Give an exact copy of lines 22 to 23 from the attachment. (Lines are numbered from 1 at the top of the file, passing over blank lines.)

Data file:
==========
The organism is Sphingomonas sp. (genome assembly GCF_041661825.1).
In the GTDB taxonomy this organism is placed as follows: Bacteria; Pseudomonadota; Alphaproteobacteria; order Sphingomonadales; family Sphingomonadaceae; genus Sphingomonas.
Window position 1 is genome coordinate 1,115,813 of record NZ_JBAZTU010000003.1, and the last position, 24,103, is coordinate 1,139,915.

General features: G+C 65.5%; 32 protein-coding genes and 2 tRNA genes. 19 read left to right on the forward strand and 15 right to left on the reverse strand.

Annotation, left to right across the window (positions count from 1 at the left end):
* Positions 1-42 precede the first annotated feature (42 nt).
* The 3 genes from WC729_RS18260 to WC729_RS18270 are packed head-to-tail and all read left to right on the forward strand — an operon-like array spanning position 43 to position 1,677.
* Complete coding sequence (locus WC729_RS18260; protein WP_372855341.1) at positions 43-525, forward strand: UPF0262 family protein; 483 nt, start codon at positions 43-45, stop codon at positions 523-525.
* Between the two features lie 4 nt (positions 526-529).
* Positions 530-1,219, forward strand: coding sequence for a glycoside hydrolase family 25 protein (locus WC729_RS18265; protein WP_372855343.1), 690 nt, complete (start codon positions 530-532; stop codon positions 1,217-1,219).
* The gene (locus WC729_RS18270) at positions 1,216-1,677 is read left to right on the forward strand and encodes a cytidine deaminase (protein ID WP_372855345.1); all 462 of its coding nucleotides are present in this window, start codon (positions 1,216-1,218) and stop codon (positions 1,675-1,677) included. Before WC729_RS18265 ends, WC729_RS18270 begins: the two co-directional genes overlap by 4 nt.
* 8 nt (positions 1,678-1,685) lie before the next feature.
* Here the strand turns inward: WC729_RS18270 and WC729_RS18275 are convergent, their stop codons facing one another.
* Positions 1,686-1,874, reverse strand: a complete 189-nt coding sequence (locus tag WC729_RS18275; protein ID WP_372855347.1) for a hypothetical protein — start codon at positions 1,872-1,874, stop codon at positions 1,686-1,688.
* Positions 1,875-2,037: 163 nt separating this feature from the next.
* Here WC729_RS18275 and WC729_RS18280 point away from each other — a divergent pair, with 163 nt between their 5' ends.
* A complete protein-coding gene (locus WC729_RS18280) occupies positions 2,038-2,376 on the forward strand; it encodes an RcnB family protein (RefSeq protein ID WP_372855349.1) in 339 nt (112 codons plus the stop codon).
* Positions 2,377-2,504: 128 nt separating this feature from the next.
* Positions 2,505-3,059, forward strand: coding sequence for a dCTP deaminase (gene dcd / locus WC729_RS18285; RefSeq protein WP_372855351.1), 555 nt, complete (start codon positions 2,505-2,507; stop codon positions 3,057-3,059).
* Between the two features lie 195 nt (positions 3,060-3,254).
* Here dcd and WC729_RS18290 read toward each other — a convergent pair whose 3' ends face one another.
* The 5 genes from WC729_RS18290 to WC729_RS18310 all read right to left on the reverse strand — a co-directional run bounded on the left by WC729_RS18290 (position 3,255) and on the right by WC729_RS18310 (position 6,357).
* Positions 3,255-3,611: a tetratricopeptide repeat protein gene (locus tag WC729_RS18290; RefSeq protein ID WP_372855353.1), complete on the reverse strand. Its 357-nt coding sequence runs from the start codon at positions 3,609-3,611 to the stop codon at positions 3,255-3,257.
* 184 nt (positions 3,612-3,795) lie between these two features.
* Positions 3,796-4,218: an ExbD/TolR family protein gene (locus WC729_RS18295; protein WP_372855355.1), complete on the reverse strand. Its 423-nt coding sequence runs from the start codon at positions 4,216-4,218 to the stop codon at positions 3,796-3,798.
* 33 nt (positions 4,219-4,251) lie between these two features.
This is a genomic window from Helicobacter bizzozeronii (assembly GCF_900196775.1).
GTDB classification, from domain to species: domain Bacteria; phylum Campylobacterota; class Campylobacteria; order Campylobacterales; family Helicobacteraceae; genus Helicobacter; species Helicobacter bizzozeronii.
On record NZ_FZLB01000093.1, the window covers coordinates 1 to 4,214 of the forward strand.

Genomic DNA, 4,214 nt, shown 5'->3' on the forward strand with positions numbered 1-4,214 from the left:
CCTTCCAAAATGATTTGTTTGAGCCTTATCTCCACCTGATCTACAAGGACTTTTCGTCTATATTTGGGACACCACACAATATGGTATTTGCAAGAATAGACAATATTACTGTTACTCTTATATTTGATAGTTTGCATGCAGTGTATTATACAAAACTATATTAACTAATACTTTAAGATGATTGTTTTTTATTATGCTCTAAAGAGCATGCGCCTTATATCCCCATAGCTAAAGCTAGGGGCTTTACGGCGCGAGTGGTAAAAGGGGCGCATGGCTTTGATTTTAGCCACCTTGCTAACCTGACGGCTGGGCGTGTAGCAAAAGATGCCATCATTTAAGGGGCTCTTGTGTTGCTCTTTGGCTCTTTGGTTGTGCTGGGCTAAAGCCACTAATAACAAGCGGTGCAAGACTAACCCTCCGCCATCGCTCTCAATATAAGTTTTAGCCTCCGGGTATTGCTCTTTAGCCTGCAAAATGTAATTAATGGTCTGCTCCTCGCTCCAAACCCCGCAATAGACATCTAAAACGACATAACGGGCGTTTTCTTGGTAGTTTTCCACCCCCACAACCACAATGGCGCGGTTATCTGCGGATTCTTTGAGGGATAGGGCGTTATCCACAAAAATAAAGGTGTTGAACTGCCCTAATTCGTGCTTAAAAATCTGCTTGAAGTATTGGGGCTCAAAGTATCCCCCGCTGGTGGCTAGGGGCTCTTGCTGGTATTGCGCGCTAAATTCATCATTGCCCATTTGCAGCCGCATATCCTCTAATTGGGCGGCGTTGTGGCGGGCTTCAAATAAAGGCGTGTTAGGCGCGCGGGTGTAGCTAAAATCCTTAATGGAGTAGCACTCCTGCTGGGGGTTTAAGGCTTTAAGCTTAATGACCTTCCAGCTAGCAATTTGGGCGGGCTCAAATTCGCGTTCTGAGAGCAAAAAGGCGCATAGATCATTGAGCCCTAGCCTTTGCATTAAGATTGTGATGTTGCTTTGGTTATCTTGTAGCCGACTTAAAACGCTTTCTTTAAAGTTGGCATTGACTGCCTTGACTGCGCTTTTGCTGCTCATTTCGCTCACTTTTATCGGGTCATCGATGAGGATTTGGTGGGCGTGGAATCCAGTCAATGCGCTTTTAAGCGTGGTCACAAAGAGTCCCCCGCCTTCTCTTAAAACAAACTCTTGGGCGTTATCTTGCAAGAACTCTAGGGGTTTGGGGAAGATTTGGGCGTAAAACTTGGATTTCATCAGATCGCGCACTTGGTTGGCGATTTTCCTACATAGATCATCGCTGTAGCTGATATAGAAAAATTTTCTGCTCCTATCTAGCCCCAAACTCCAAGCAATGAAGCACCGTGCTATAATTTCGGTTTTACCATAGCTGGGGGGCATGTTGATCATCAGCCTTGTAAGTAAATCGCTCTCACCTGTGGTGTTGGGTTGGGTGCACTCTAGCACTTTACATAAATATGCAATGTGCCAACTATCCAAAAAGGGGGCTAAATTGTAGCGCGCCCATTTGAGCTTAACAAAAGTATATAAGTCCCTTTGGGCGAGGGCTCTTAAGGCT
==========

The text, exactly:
* The 5 genes from WC729_RS18290 to WC729_RS18310 all read right to left on the reverse strand — a co-directional run bounded on the left by WC729_RS18290 (position 3,255) and on the right by WC729_RS18310 (position 6,357).
* Positions 3,255-3,611: a tetratricopeptide repeat protein gene (locus tag WC729_RS18290; RefSeq protein ID WP_372855353.1), complete on the reverse strand. Its 357-nt coding sequence runs from the start codon at positions 3,609-3,611 to the stop codon at positions 3,255-3,257.